Budapest has been shaken by several days of mass street demonstration against plans by Viktor Orban’s government to introduce a tax on the internet. According to the media, 100,000 Hungarians came out onto the streets of Hungary’s capital to tell the prime minister “no”.
In and of itself, the internet tax is a weak excuse for the organisation of 100,000-strong demonstrations. And, of course, demands to abolish the tax turned into demands for the resignation of Hungary’s ‘dictatorial’ and ‘corrupt’ government. Attacks were also launched on government buildings: as one, internet users pelted them with stones, notebooks and mobile phones.
Other signs of a ‘Hungarian Maidan’ were also evident: demonstrators defiantly jumped around chanting “He who does not jump pays the tax” (the Ukrainian version of this standard spectacle is “He who does not jump is a Moskal”). Local human rights defenders declared that introducing a tax on the internet is an assassination attempt on freedom of speech unacceptable for a democracy.
Among the demonstrators was the U.S. charge d’affaires in Hungary, Andre Goodfriend, who previously reported that the US authorities had banned six Hungarian nationals close to the Hungarian prime minister from entering the country.
It appears that Washington was protesting against the corrupt practices of these Hungarian nationals and expressed its displeasure to Viktor Orban in Brussels. On her Twitter page, the European Commissioner for Competition, Neelie Kroes, backed the street demonstrations and called for those who still had not done so to join them.
Western media write that Orban is under the influence of Putin. Orban himself has had to state more than once that he is not a pro-Russian but a pro-Hungarian politician, but he continues to be accused of yielding to pressure from Moscow. And no wonder: he has introduced restrictions on the work of foreign companies in the country, has too much power concentrated in his hands, and has approved Hungary’s neoliberal Constitution.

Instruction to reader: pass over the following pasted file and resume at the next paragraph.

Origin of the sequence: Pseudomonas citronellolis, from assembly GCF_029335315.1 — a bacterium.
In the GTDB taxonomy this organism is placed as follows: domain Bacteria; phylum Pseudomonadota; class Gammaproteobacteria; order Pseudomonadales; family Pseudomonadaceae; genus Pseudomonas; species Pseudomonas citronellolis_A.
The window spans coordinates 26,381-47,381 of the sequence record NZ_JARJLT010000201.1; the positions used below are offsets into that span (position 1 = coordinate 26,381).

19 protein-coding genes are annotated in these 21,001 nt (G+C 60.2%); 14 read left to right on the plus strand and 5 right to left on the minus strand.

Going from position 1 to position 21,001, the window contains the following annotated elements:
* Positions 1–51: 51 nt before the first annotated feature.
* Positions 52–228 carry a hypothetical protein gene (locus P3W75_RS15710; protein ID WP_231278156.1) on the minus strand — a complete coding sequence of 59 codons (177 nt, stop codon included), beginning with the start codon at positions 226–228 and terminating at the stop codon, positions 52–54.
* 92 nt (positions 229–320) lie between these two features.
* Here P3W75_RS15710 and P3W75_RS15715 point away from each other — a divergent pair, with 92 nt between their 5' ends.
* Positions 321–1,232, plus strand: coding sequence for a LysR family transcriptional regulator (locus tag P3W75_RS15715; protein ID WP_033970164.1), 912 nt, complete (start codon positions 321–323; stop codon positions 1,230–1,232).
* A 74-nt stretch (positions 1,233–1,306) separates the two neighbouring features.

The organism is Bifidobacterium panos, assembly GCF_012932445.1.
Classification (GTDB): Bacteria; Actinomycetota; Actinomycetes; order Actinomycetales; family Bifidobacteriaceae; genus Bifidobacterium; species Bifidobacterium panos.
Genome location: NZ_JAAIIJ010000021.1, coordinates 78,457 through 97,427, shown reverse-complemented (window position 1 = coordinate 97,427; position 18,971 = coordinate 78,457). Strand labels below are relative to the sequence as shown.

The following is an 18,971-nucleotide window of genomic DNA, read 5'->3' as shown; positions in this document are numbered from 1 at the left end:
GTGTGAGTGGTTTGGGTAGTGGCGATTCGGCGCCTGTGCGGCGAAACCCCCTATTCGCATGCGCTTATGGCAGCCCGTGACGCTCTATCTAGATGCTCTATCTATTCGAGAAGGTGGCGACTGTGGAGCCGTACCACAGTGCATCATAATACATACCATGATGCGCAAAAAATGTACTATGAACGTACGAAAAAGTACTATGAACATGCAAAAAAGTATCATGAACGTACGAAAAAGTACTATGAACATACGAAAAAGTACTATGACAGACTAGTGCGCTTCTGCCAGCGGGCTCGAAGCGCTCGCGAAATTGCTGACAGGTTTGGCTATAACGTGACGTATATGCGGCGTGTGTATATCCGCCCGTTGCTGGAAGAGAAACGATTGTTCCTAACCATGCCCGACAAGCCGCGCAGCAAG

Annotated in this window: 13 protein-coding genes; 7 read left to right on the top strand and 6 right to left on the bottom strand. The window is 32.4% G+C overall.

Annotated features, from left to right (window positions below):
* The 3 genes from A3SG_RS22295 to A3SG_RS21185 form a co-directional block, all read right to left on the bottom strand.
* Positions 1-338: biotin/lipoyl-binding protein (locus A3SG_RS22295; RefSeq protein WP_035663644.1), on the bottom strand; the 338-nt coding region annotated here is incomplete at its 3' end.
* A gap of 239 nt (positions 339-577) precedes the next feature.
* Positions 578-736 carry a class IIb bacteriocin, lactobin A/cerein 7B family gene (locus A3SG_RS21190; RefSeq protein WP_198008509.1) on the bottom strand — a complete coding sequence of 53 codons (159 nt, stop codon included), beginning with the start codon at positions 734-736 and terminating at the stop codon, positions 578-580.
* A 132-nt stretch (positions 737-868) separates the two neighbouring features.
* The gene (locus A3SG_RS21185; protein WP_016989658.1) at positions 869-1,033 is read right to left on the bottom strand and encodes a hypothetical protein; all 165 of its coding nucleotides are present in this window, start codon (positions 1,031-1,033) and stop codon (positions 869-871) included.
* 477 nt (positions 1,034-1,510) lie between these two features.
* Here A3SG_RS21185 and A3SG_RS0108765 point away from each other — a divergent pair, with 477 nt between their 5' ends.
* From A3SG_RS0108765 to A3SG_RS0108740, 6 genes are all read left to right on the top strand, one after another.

Orban is guilty before European democracy in a number of ways. As the father of five children, he resolutely opposes attempts to register the cohabitation of same-sex couples as ‘marriage’. He was also opposed to economic sanctions against Russia, calling them nonsensical, and saying they would do more harm to EU countries than to Russia. In addition, he is calling for compensation from Brussels for the losses incurred by Hungarian manufacturers as a result of curtailed cooperation with their Russian partners.
The head of the Hungarian government is not able to withstand all pressure, however. It was not long before Orban had to declare that Hungary stood with Germany in its assessment of events in Ukraine, and that the introduction of sanctions was a justified move.
It is easy to conclude that the change in the Hungarian prime minister’s initial position was a consequence of pressure from Berlin.
Thus, representatives of Deutsche Telekom’s subsidiary Magyar Telekom, Hungary’s largest internet company, have expressed their outrage at Orban’s plans to introduce a tax on the internet. Berlin is also putting pressure on Orban in other ways. Following German Minister of State for Europe Michael Roth’s visit to Budapest during the street demonstrations, the Hungarian prime minister declared that the government had listened to the people and the tax would not be introduced.
Yet the battle formations of a Maidan-style protest movement in Hungary remain ready to go. The leader of the protests, liberal Balazs Nemes, has reported that the protesters are in touch with each other and are ready to go back out onto the streets the instant that the authorities decide to launch an offensive on their civil rights. Balazs Nemes has referred to Viktor Orban’s leadership style as “the most appalling tyranny”.
The Hungarian prime minister’s independence, including with regard to Russia, has long irritated both Brussels and Washington.
Viktor Orban’s statements regarding his intention of finding allies in Europe capable of opposing the introduction of new sanctions against Russia together have not gone unnoticed.
Western capitals have been particularly outraged by the fact that on 4 November 2014, the Hungarian parliament passed a law allowing the construction of the South Stream pipeline to take place in Hungary, despite the position of the European Commission. Thanks to this law, Hungary now has a legal basis for refusing to comply with the requirements of the EU’s Third Energy Package.
Protests in Budapest against “the most appalling tyranny” are a warning to Viktor Orban, and a reminder of the fate of another Viktor – Viktor Yanukovych.
The street protests organised in the Hungarian capital should also be regarded as a warning to eastern European ‘Russophiles’ like Slovak Prime Minister Robert Fico or Czech President Miloš Zeman, since their attitude towards anti-Russian sanctions and events in Ukraine is much like that of Orban.